2016’s re-imagining of DOOM was phenomenal, but chances are many of those who bought it didn’t spend much time with its multiplayer modes.
The kick in the teeth was, as the multiplayer aspect of the game grew, so did its filesize, meaning even those who wouldn’t touch its player versus player components with a barge-pole found their hard drives being filled up. The same won’t happen with DOOM Eternal.
The Xbox store listing for the game reveals that both DOOM Eternal‘s campaign and Battlemode will be separate installs, so players will have more control over how much space it takes up. Those not interested in the game’s multiplayer, for example, can simply choose not to install it, while those who seek to continue playing Battlemode long after they’re done with the game’s campaign will find that it’s possible to delete the single player portion and carry on with their multiplayer endeavours.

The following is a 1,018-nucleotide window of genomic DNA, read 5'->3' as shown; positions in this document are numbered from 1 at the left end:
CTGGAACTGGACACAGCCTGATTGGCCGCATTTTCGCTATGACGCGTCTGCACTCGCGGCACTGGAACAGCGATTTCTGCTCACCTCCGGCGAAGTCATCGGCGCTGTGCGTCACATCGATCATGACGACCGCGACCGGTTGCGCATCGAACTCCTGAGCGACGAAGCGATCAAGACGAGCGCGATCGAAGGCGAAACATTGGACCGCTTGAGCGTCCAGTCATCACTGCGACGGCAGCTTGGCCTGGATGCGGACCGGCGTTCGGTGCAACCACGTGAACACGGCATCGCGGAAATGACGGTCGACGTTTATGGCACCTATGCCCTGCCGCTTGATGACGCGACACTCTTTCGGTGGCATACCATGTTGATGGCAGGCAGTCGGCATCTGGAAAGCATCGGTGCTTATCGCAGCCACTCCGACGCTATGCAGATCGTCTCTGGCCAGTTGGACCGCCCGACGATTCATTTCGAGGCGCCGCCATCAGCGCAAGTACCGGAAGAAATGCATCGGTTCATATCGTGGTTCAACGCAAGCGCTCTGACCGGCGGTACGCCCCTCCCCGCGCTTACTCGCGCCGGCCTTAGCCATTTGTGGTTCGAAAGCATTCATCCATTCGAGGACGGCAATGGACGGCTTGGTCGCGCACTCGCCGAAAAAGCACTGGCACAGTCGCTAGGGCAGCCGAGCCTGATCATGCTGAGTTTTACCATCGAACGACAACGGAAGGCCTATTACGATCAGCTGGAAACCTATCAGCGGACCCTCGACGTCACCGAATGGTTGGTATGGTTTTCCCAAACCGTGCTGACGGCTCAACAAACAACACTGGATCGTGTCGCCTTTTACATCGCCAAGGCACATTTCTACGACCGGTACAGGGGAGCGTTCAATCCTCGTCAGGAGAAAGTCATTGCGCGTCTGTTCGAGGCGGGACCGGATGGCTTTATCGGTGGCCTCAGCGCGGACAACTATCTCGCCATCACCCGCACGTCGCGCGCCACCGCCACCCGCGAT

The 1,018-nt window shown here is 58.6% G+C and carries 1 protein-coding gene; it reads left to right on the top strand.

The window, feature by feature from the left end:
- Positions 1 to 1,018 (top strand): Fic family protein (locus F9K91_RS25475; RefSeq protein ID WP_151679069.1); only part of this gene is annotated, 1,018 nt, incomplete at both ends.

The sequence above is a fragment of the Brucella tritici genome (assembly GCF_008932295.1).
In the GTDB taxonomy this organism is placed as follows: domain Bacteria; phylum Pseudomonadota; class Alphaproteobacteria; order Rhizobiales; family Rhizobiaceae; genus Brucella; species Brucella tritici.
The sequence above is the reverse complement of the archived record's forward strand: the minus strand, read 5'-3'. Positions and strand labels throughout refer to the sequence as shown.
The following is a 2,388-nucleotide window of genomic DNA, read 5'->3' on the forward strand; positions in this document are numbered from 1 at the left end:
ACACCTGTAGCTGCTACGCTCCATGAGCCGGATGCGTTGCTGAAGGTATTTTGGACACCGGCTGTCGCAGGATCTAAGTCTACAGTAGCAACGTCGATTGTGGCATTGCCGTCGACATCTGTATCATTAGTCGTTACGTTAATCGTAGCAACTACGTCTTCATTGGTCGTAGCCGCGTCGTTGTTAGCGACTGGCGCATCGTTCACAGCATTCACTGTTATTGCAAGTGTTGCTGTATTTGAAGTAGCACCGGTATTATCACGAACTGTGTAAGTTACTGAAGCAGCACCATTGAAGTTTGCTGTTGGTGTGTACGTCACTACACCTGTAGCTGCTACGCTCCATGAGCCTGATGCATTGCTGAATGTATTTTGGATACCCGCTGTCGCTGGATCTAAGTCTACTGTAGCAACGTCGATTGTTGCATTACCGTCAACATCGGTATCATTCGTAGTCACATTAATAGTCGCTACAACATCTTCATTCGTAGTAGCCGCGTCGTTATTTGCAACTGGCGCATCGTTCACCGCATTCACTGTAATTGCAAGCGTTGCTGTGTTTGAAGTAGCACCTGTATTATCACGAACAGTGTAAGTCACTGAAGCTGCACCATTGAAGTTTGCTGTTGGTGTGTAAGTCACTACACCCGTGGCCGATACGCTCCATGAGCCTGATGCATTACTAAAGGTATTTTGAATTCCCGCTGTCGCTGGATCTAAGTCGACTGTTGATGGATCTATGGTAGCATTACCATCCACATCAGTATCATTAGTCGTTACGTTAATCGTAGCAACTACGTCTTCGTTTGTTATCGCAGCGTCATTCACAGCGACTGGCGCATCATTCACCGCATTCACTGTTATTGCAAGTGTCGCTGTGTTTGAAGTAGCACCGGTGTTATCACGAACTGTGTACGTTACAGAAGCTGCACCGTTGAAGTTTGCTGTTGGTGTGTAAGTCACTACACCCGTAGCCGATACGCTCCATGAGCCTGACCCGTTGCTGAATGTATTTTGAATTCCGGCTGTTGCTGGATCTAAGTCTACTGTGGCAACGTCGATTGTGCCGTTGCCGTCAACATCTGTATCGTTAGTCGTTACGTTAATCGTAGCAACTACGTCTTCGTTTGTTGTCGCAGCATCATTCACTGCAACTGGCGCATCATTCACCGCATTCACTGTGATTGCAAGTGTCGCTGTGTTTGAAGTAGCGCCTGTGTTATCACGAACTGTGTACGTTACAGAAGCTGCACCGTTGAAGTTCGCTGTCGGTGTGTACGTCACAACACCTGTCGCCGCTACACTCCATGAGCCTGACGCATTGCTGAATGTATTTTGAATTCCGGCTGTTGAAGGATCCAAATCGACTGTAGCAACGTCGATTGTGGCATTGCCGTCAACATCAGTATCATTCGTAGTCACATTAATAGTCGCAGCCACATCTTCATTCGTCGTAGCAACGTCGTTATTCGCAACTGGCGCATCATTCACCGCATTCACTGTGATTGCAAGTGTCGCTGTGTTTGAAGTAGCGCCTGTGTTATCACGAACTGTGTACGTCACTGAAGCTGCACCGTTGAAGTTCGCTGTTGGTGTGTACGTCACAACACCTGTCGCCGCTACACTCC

It’s perhaps the sign of things to come. With next-gen consoles confirmed to come equipped with SSDs and AAA games growing ever bigger, gamers will be looking for ways to get the most out of their available storage space. The move to SSDs should help with that as data will no longer need to be replicated to assist seek speed. And developers giving players more control over what aspects of a game to install is another great help.
Expect to find other games following the example of Crackdown 3 and DOOM Eternal in the future. Such as Resident Evil 3, which seemingly allows players to separately install the main game and Resident Evil Resistance.
DOOM Eternal launches for PS4, Xbox One and PC on 20th March. It will also launch on Switch at a later date. Pre-order your copy on Amazon now.